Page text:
CNN Business, next.



BRIGGS: In the end, a university fraternity has been suspended, accused of physical assault in the use of anti-Semitic and racial slurs. Fight broke out Friday night during a party at the Pi Kappa Phi fraternity house. The university says two members of Alpha Epsilon Phi, the Jewish fraternity, were not on the guest list and were asked to leave. A fight broke out and they were injured. The national Pi Kappa Phi now saying the incident was not anti-Semitic.

ROMANS: A snowboarder in Utah killed in an avalanche. Officials say he accidentally triggered himself. Forty-five-year-old Raymond Tauszik of Salt Lake City was trying to leave Canyon's Village in Park City through a backcountry exit on Sunday morning when he got carried away and was buried by the three-foot deep 100-foot wide avalanche. On the day of the accident, the Utah Avalanche Center had issued a considerable danger warning about the avalanche risk. BRIGGS: He was pushed out of the military for being gay. Now, more

than 60 years later, the U.S. Navy is building a ship named for slain LGBTQ icon Harvey Milk. The USNS Harvey Milk was announced in 2016, construction finally began in Friday at a San Diego ship builder. The new oiler ship will resupply fuel to other ships at sea.

Milk's nephew "The San Diego Union Tribune" that this sends a global message of inclusion, more powerful than simply will tolerate everyone. It says we'll celebrate everyone.


ANNOUNCER: Five, four, three, two, one. Ignition, liftoff.


BRIGGS: A successful satellite launch by SpaceX last night. The goal is to bring the digital age to isolated nations between Asia's southern coast in Australia. Singapore-based Kacific, a satellite starter company is betting the Asia-Pacific region is starved for Internet access and people are willing to pay for it. More than 80 percent of the population in the region lives in remote rural areas with no broadband.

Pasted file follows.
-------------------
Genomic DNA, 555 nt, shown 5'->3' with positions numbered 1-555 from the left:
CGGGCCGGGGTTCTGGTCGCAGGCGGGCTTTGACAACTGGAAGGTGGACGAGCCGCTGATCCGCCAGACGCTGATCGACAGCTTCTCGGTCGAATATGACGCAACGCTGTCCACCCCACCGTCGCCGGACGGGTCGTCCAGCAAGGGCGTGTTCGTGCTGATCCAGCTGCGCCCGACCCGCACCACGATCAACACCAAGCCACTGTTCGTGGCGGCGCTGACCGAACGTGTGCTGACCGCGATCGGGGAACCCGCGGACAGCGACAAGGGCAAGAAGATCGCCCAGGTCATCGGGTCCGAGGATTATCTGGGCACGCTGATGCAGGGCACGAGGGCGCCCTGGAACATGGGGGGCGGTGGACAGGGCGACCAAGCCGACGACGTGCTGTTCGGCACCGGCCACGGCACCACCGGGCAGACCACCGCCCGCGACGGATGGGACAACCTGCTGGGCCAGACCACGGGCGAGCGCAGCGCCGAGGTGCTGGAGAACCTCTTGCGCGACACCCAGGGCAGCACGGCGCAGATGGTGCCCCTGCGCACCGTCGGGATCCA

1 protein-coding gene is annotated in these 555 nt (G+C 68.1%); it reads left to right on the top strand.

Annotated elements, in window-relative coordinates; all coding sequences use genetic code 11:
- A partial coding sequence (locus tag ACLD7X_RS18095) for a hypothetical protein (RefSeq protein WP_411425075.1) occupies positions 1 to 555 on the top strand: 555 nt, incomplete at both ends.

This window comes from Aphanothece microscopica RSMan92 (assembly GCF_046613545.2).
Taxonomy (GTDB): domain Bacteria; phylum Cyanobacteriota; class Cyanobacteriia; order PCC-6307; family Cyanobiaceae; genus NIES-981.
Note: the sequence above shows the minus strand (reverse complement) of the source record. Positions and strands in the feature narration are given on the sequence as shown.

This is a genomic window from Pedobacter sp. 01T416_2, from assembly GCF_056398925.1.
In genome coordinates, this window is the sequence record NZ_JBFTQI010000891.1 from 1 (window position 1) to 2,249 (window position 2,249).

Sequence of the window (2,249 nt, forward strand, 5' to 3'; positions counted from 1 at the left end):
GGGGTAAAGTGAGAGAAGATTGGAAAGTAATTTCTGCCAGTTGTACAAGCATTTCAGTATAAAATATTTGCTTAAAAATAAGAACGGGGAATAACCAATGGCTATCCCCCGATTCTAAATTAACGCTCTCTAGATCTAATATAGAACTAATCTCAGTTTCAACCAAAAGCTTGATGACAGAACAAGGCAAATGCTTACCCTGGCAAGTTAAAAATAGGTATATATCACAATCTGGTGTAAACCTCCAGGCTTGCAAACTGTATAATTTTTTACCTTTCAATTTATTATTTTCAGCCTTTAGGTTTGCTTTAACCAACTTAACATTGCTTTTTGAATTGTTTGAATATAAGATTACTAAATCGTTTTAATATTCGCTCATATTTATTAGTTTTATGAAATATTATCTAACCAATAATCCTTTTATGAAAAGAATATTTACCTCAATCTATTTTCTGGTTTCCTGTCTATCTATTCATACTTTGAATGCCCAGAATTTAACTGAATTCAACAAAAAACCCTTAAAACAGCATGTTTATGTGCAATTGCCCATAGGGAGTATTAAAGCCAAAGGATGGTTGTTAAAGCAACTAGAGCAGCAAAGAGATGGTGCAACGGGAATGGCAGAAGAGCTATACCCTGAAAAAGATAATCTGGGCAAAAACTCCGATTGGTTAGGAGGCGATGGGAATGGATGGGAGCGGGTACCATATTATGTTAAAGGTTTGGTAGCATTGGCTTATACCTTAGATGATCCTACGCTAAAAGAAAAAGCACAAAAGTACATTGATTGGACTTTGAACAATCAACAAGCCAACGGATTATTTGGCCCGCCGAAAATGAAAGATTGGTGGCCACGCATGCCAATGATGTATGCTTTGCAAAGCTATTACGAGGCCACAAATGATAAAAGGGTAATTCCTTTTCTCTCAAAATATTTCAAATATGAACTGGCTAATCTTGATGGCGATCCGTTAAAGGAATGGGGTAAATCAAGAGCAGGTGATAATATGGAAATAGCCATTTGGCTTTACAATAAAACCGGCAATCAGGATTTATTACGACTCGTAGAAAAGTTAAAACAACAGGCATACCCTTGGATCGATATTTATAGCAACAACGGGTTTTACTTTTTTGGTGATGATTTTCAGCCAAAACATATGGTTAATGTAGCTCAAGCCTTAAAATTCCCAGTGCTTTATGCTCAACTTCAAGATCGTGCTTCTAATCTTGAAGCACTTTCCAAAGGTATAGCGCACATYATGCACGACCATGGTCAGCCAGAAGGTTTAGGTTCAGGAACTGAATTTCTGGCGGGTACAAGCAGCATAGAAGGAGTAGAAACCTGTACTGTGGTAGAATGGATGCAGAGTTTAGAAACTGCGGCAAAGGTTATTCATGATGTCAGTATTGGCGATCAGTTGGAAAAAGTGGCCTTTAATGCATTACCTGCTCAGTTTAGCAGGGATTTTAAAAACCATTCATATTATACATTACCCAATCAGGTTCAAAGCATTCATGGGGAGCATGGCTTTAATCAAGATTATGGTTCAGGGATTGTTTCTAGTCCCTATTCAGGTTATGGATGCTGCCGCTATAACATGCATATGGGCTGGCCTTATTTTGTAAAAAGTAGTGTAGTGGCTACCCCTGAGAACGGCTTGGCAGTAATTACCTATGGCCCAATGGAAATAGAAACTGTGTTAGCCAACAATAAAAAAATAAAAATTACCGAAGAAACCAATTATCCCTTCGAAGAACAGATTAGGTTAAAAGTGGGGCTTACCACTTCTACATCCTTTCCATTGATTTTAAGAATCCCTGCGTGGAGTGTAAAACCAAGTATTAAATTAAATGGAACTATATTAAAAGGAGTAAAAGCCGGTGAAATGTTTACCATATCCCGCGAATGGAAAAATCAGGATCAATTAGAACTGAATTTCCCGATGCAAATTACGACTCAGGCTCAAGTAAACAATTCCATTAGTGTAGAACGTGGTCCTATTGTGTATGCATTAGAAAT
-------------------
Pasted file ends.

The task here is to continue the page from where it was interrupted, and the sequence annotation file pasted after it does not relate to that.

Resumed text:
All right. Heisman trophy winner Joe Burrow's acceptance speech triggered more than $300,000 in donations to hungry children in southeast Ohio. The LSU quarterback held back tears during his big moment as he talked about his hometown of Athens, Ohio.



BURROW: Coming from southeast Ohio, it's a very, very impoverished area and the poverty rate is almost two times the national average, and there's so many people there that don't have a lot.

And I'm up here for all those kids in Athens and Athens County that, you know, go home to not a lot of food on the table, hungry after school. And you guys up here too.


ROMANS: Those words inspired Athens residents Will Drabold to create a fundraiser for residents living under the poverty line. He set a goal of $50,000. As just a short time ago, donations, $323,000 and climbing.


UNIDENTIFIED MALE: For another mighty mark. Will he get it here? Yes!


BRIGGS: Another Louisiana quarterback Drew Brees taking his place in the history books. Future Hall of Fame quarterback breaking Peyton Manning's career touchdown record with that five yard pass to Josh Hill and last night 34-7 trouncing of the Colts.

Now, it's 541 career TDs. Brees went 29 of 30, breaking the record for completion percentage, 370 yards and four touchdowns.

Tom Brady just behind Brees with 538. Those two could be dueling for a few more years.